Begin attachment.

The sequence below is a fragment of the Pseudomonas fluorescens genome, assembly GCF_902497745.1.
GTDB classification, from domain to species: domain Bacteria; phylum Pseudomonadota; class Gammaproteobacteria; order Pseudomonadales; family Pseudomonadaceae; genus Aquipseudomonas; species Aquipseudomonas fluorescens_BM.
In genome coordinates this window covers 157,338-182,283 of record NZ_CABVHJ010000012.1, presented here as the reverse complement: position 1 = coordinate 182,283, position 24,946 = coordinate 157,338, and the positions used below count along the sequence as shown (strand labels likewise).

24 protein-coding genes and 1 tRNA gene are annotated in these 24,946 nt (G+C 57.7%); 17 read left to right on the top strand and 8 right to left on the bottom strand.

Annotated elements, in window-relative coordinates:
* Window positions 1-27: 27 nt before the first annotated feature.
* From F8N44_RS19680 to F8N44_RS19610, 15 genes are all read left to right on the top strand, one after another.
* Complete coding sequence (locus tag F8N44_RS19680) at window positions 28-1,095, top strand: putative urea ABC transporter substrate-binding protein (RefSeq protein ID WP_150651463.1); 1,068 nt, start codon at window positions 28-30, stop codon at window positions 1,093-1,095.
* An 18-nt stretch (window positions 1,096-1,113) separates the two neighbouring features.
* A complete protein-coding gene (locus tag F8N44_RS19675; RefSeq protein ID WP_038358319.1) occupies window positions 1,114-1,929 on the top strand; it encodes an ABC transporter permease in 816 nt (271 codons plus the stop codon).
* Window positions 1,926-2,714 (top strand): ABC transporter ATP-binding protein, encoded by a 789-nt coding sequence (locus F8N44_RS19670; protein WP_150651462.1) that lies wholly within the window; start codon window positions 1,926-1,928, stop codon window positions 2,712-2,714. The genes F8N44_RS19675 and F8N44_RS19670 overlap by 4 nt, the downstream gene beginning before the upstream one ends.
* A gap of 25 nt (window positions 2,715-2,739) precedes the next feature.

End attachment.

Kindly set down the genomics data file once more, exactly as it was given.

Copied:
The sequence below is a fragment of the Pseudomonas fluorescens genome, assembly GCF_902497745.1.
GTDB classification, from domain to species: domain Bacteria; phylum Pseudomonadota; class Gammaproteobacteria; order Pseudomonadales; family Pseudomonadaceae; genus Aquipseudomonas; species Aquipseudomonas fluorescens_BM.
In genome coordinates this window covers 157,338-182,283 of record NZ_CABVHJ010000012.1, presented here as the reverse complement: position 1 = coordinate 182,283, position 24,946 = coordinate 157,338, and the positions used below count along the sequence as shown (strand labels likewise).

24 protein-coding genes and 1 tRNA gene are annotated in these 24,946 nt (G+C 57.7%); 17 read left to right on the top strand and 8 right to left on the bottom strand.

Annotated elements, in window-relative coordinates:
* Window positions 1-27: 27 nt before the first annotated feature.
* From F8N44_RS19680 to F8N44_RS19610, 15 genes are all read left to right on the top strand, one after another.
* Complete coding sequence (locus tag F8N44_RS19680) at window positions 28-1,095, top strand: putative urea ABC transporter substrate-binding protein (RefSeq protein ID WP_150651463.1); 1,068 nt, start codon at window positions 28-30, stop codon at window positions 1,093-1,095.
* An 18-nt stretch (window positions 1,096-1,113) separates the two neighbouring features.
* A complete protein-coding gene (locus tag F8N44_RS19675; RefSeq protein ID WP_038358319.1) occupies window positions 1,114-1,929 on the top strand; it encodes an ABC transporter permease in 816 nt (271 codons plus the stop codon).
* Window positions 1,926-2,714 (top strand): ABC transporter ATP-binding protein, encoded by a 789-nt coding sequence (locus F8N44_RS19670; protein WP_150651462.1) that lies wholly within the window; start codon window positions 1,926-1,928, stop codon window positions 2,712-2,714. The genes F8N44_RS19675 and F8N44_RS19670 overlap by 4 nt, the downstream gene beginning before the upstream one ends.
* A gap of 25 nt (window positions 2,715-2,739) precedes the next feature.